Wednesday, 2 April 2008

Harman at PMQs: Not many dead

There's been much chit-chat across the blogosphere about Fatty Harman's performance at PMQs today. The consensus is that, far from have been rent to shreds as had been widely predicted, she more than defended her corner.

Cuddly Iain Dale called it 'a high score draw'. The Spectator's Coffee House was equally flattering. 'Harman holds her own at PMQs', it asserted. Even Guido weighed in on Harman's side, declaring that 'she gave as good as she got.'

They key here, not yet picked up by any commentator so far as I know, is not just that she did better than expected – which is far from saying that she shone - but that, compared to Gordo, she appeared almost human. And that, I strongly suspect, is Gordo's No. 1 big problem as he struggles to assert himself as the 'towering' political figure he so obviously considers himself to be.

The miswired, ranting, wierdo Gordo was replaced by someone you could almost identify as a human being. True, she ducked all the hard questions about tax and the economy. Likewise, she dug herself a couple of holes, in particular defending a decision by NICE not to approve a certain drug by saying that NICE's decisions were based on 'evidence-based ... er ... er... '. Evidence, Harriet? Even she recognised the folly of that. So, findings, maybe? Results? Conclusions? She settled in the end, stumblingly, for 'process'.

In much the same way, her repartee gave every sign of having been learned by rote. Her delivery was wooden at best. Words were stumbled over. She consistently stuttered. There was a significant sense that, however well briefed, at key moments her notes swam before her eyes, tantalisingly, tauntingly beyond her semi-panicked reach. She was, in short, no natural, let alone galvanising, Commons performer.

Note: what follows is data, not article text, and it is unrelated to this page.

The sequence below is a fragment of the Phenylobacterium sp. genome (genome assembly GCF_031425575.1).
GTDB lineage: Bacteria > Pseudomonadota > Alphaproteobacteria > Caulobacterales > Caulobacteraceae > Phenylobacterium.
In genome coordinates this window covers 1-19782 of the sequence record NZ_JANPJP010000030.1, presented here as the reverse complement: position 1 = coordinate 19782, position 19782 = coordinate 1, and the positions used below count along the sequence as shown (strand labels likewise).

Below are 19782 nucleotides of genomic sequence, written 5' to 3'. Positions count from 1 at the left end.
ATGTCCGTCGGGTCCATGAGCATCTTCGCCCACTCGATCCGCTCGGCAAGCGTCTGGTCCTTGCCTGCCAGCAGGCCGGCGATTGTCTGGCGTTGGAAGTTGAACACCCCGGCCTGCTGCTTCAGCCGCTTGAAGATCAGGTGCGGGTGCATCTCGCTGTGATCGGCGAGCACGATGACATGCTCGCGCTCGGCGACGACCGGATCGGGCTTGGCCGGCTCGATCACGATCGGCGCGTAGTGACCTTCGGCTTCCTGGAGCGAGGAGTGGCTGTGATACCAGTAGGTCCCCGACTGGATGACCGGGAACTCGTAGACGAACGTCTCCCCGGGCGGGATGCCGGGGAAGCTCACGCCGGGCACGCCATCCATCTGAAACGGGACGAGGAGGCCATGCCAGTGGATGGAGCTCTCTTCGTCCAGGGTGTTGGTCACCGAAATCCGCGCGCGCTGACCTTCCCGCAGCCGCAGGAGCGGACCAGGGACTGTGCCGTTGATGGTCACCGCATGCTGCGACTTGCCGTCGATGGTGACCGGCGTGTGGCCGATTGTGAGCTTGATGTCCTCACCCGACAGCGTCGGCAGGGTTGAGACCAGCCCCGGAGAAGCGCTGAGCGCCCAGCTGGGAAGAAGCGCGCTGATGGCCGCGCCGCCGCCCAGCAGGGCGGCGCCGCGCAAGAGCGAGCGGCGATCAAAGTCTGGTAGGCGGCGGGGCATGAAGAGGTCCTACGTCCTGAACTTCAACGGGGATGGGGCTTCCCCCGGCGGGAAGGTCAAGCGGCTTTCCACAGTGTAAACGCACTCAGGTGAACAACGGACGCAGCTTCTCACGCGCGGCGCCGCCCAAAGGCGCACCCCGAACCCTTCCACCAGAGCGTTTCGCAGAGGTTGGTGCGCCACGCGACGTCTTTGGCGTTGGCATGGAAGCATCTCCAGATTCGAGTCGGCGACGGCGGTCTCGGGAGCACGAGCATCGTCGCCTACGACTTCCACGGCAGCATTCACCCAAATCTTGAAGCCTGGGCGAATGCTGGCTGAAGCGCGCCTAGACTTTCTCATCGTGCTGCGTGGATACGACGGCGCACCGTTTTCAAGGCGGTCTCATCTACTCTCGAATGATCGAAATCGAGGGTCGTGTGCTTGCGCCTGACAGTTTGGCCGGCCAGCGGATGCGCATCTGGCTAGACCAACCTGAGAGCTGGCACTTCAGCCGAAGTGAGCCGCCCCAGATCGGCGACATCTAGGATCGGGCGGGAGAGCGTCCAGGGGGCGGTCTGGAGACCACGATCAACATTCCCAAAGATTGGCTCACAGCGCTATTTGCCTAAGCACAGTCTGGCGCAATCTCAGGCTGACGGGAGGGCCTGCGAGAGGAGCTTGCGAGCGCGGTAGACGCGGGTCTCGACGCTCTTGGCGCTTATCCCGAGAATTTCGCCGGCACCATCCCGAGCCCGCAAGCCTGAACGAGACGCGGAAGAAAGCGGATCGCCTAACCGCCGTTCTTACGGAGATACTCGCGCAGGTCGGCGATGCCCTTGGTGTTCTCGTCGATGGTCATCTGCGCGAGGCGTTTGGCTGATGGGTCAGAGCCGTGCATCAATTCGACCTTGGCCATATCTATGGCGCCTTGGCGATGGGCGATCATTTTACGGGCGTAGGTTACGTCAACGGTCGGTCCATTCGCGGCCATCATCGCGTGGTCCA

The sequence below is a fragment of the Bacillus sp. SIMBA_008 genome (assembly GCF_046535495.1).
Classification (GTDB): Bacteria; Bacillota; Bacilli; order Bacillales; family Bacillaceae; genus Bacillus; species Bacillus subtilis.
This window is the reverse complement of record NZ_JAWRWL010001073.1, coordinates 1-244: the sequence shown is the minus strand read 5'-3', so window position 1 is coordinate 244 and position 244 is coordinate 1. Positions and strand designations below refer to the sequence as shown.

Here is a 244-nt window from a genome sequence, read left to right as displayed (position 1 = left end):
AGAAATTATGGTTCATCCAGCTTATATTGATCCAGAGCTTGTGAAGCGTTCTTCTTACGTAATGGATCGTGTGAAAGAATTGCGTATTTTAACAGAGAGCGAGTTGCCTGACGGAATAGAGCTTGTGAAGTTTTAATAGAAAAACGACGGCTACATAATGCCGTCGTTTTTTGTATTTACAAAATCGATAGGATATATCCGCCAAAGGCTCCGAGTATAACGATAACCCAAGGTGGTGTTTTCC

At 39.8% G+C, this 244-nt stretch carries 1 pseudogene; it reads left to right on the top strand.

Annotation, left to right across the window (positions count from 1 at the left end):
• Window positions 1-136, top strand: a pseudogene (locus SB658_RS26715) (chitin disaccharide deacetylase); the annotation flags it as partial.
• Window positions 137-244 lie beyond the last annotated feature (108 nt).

But at least it looked as though a sentient human being was speaking.

So is she, in short, a serious contender as the next leader of the Labour party? Is she a figure around which an increasingly demoralised Labour party can assemble? Even more to the point, will Gordo now accordingly do his best to demote her?

Admittedly, the competition to replace Gordo is hardly strong. But compared to the misfits and creeps who cluster round him (and the Cabinet table) she surely makes a strong case.

On the whole, bad news for the great Scottish odd-ball, the 'world leader' currently mixing it in Bucharest with his fellow NATO big-wigs.

3 comments:

Iain Dale said...

"They key here, not yet picked up by any commentator so far as I know, is not just that she did better than expected – which is far from saying that she shone - but that, compared to Gordo, she appeared almost human."

Hmm. Did you not read the headline on my piece!?

The Creator said...

Iain:

Cripes. You read my blog?! I have been blessed.

To business:

The headline on your blog reads: 'Harman puts Brown to shame.'

I wrote: 'compared to Gordo, she [Harman] appeared almost human'.

The degree of overlap here is tangential at best.

Fact is, I have yet to see that anyone else suggest that her performance today might properly position her as a rival to Gordo as the next leader of the Labour party.

That said, one swallow – and it was a pretty emaciated one – does not a summer make.

So, jury out.

That said, if I was Gordo – and I am not not, thank Christ – she'd have made me twitchy.

Golly, you read my blog!

Bliss beckons.

peezedtee said...

"compared to the misfits and creeps who cluster round him (and the Cabinet table) she surely makes a strong case" (The Creator)

All anyone is saying is that she wasn't quite as bad as expected.

Does not Alan Johnson seem to you to be much more like a human being than either Brown or Harman (or Milliband or Balls or Blears or Hutton, etc. etc.)?